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US rider on track to set Tour de France record

 George Hincapie of the US, second left, uses his smart phone to take pictures during a training ride near Liege, Belgium, Friday June 29, 2012. The T...
 George Hincapie of the US, right, uses his smart phone to take pictures of Australia's Cadel Evans, 2011 Tour de France cycling race winner, left, du...

Cycling Tour De France

George Hincapie of the US, second left, uses his smart phone to take pictures during a training ride near Liege, Belgium, Friday June 29, 2012. The T...

Cycling Tour De France

George Hincapie of the US, right, uses his smart phone to take pictures of Australia's Cadel Evans, 2011 Tour de France cycling race winner, left, du...

George Hincapie is the last American to wear the yellow jersey, and is about to accomplish something that no other rider has: start his 17th Tour de France.
The 39-year-old rider has played a key role in nine Tours during 19-year career, including in all the seven races Lance Armstrong had won.
On Saturday, when this year's race starts in Belgium, the six-foot-three New Yorker will start the campaign to help defending champion Cadel Evans of Australia keep the yellow jersey they won together last year with the BMC Racing team.
If he rides into Paris July 22 when the race ends, Hincapie will have finished 16 Tours, leveling the record, set by Dutchman Joop Zoetemelk, who finished the last of his 16 Tours in 1986.
To put that into perspective, the 16 Tours plus the 14 stages Hincapie finished in 1996, amount to nearly 60,000 kilometers (37,282 miles) of cycling around France _ or one-and-a-half times around the Earth.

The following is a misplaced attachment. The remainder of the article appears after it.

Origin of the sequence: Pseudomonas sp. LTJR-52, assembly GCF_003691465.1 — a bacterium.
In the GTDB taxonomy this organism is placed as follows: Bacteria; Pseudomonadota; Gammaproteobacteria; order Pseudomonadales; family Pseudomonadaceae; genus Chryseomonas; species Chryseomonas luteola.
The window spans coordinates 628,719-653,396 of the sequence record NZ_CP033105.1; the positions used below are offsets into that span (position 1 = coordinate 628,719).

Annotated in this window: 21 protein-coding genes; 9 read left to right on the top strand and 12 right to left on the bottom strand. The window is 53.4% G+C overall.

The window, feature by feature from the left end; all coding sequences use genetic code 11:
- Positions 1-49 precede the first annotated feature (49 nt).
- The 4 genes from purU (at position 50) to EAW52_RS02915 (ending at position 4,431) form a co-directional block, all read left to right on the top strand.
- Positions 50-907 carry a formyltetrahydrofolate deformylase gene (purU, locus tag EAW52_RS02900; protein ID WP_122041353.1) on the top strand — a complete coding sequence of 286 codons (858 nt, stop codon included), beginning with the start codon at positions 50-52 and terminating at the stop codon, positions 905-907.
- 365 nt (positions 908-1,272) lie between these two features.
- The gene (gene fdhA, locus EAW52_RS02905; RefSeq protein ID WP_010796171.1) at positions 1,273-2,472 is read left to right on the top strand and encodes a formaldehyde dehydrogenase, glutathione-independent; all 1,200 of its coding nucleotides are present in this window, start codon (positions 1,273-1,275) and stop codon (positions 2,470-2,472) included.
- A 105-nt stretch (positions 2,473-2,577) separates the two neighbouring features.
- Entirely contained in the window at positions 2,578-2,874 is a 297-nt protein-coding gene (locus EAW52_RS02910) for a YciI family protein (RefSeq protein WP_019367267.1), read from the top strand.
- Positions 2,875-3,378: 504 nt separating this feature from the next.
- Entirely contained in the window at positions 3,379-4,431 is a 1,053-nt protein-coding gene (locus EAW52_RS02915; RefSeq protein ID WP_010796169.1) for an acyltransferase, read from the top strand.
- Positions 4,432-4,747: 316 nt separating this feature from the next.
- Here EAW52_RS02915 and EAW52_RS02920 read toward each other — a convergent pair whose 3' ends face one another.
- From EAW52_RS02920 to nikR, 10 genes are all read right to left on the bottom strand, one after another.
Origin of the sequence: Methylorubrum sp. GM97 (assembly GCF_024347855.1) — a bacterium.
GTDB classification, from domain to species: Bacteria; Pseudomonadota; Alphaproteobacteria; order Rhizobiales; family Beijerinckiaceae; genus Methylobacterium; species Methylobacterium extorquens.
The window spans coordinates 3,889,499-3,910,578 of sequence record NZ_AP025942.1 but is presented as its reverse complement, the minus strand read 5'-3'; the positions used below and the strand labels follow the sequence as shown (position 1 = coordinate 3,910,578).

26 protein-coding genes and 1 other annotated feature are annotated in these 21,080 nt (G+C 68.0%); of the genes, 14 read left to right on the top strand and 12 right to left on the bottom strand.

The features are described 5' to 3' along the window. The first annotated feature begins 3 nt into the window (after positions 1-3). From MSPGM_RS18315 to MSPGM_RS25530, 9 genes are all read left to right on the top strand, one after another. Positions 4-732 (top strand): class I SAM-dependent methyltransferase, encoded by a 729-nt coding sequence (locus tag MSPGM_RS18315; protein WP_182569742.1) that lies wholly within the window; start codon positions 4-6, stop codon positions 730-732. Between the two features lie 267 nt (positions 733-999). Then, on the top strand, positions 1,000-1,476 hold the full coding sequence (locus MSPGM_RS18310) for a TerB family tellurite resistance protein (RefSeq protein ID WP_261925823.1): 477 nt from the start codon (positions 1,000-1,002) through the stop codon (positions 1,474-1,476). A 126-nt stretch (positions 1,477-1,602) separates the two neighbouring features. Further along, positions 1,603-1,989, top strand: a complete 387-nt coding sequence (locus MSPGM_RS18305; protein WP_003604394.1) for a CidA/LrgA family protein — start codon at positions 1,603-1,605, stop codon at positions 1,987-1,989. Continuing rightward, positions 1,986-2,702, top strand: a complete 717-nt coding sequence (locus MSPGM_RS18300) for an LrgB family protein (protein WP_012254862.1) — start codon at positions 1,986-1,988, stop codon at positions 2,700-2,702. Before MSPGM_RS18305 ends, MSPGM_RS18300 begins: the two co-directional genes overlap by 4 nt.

While riding onto the Paris' Champs Elysees after three weeks of mountain climbs and speedy dissents around France, and beyond, is one Hincapie's favorite career memories, he said finishing the Tour is never easy.
"It's such a hard race. People don't understand what riders go through in three weeks of the Tour de France," Hincapie said. "There's so much suffering and pain involved that getting to the Champs is always a special moment."
The five-time Olympian will not compete in the London Games next month, but will likely ride the USA Pro Cycling Challenge in August before retiring from the sport in autumn.
"I came to the conclusion that I want to go out while I can still contribute and make a difference," Hincapie said earlier this month when he talked about his plans to retire.
Hincapie became professional rider in 1994. He has raced his first Tour in 1996 _ the only time he failed to complete the race.
It's the first stage of his eighth Tour, in 2003, that is special for Hincapie because he met his wife, a Tour de France podium girl at the time.
"The Tour's brought me everything, my wife, my kids, my name, everything," Hincapie said.
Hincapie was Armstrong's longtime aide during the mountain stages of the Tour, helping him win each of his seven titles. He also helped Alberto Contador win the Tour in 2007 and was key in Cadel Evans' win last summer.
While he's most well known for being a faithful servant to other riders _ in cycling, the term is gregario _ Hincapie has quite a few personal achievements.
He wore the yellow jersey for one stage during the 2006 Tour, making him the last American to have that honor.
He's won a stage in the Tour de France, and has been a constant threat in cycling's spring classics, winning Gent-Wevelgem in 2001 and finishing second at Paris-Roubaix in 2005. He's also won Three Days of De Panne and the Tour of Missouri during nearly two decades of racing.
Hincapie won national road race titles in 1998, 2006 and 2009.
http://blog.hincapie.com


Updated : 2021-08-06 03:08 GMT+08:00